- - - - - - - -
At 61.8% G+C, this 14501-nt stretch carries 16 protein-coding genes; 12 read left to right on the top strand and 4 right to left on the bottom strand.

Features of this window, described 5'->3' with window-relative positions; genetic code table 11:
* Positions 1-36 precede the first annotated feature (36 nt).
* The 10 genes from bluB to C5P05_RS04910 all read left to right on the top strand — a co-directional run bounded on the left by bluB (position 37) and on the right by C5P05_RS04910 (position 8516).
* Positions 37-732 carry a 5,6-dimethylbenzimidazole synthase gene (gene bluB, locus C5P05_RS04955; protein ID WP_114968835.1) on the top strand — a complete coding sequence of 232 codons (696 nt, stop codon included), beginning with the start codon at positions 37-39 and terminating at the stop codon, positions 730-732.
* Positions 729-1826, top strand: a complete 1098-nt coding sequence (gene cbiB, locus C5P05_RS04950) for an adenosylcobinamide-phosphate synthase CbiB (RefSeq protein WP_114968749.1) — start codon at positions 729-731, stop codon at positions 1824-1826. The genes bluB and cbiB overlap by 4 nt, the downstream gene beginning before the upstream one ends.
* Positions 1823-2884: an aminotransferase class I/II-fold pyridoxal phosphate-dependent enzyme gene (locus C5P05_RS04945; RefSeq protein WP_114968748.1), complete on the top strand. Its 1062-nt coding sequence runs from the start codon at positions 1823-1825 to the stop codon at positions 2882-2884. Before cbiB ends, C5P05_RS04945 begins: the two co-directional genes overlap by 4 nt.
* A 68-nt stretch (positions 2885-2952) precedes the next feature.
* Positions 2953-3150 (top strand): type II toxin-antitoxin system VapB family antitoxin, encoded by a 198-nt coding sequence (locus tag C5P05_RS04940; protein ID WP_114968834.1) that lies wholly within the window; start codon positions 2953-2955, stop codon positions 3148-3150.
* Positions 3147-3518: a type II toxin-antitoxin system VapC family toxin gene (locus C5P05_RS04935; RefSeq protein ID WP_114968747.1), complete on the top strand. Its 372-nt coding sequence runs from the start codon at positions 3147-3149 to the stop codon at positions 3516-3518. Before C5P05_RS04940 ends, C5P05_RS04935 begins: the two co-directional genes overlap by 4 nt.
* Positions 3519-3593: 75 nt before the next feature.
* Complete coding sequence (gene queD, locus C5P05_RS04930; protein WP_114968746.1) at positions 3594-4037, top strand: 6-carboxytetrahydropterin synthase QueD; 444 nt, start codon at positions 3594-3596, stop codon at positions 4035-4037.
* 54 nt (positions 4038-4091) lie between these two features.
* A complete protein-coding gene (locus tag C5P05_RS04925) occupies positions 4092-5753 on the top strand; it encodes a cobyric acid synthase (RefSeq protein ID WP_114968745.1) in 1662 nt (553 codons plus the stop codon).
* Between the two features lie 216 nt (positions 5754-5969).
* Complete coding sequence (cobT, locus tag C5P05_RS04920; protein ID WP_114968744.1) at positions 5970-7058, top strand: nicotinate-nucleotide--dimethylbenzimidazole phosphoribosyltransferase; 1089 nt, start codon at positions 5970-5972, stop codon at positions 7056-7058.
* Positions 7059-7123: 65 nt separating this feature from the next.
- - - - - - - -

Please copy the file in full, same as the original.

At 61.8% G+C, this 14501-nt stretch carries 16 protein-coding genes; 12 read left to right on the top strand and 4 right to left on the bottom strand.

Features of this window, described 5'->3' with window-relative positions; genetic code table 11:
* Positions 1-36 precede the first annotated feature (36 nt).
* The 10 genes from bluB to C5P05_RS04910 all read left to right on the top strand — a co-directional run bounded on the left by bluB (position 37) and on the right by C5P05_RS04910 (position 8516).
* Positions 37-732 carry a 5,6-dimethylbenzimidazole synthase gene (gene bluB, locus C5P05_RS04955; protein ID WP_114968835.1) on the top strand — a complete coding sequence of 232 codons (696 nt, stop codon included), beginning with the start codon at positions 37-39 and terminating at the stop codon, positions 730-732.
* Positions 729-1826, top strand: a complete 1098-nt coding sequence (gene cbiB, locus C5P05_RS04950) for an adenosylcobinamide-phosphate synthase CbiB (RefSeq protein WP_114968749.1) — start codon at positions 729-731, stop codon at positions 1824-1826. The genes bluB and cbiB overlap by 4 nt, the downstream gene beginning before the upstream one ends.
* Positions 1823-2884: an aminotransferase class I/II-fold pyridoxal phosphate-dependent enzyme gene (locus C5P05_RS04945; RefSeq protein WP_114968748.1), complete on the top strand. Its 1062-nt coding sequence runs from the start codon at positions 1823-1825 to the stop codon at positions 2882-2884. Before cbiB ends, C5P05_RS04945 begins: the two co-directional genes overlap by 4 nt.
* A 68-nt stretch (positions 2885-2952) precedes the next feature.
* Positions 2953-3150 (top strand): type II toxin-antitoxin system VapB family antitoxin, encoded by a 198-nt coding sequence (locus tag C5P05_RS04940; protein ID WP_114968834.1) that lies wholly within the window; start codon positions 2953-2955, stop codon positions 3148-3150.
* Positions 3147-3518: a type II toxin-antitoxin system VapC family toxin gene (locus C5P05_RS04935; RefSeq protein ID WP_114968747.1), complete on the top strand. Its 372-nt coding sequence runs from the start codon at positions 3147-3149 to the stop codon at positions 3516-3518. Before C5P05_RS04940 ends, C5P05_RS04935 begins: the two co-directional genes overlap by 4 nt.
* Positions 3519-3593: 75 nt before the next feature.
* Complete coding sequence (gene queD, locus C5P05_RS04930; protein WP_114968746.1) at positions 3594-4037, top strand: 6-carboxytetrahydropterin synthase QueD; 444 nt, start codon at positions 3594-3596, stop codon at positions 4035-4037.
* 54 nt (positions 4038-4091) lie between these two features.
* A complete protein-coding gene (locus tag C5P05_RS04925) occupies positions 4092-5753 on the top strand; it encodes a cobyric acid synthase (RefSeq protein ID WP_114968745.1) in 1662 nt (553 codons plus the stop codon).
* Between the two features lie 216 nt (positions 5754-5969).
* Complete coding sequence (cobT, locus tag C5P05_RS04920; protein ID WP_114968744.1) at positions 5970-7058, top strand: nicotinate-nucleotide--dimethylbenzimidazole phosphoribosyltransferase; 1089 nt, start codon at positions 5970-5972, stop codon at positions 7056-7058.
* Positions 7059-7123: 65 nt separating this feature from the next.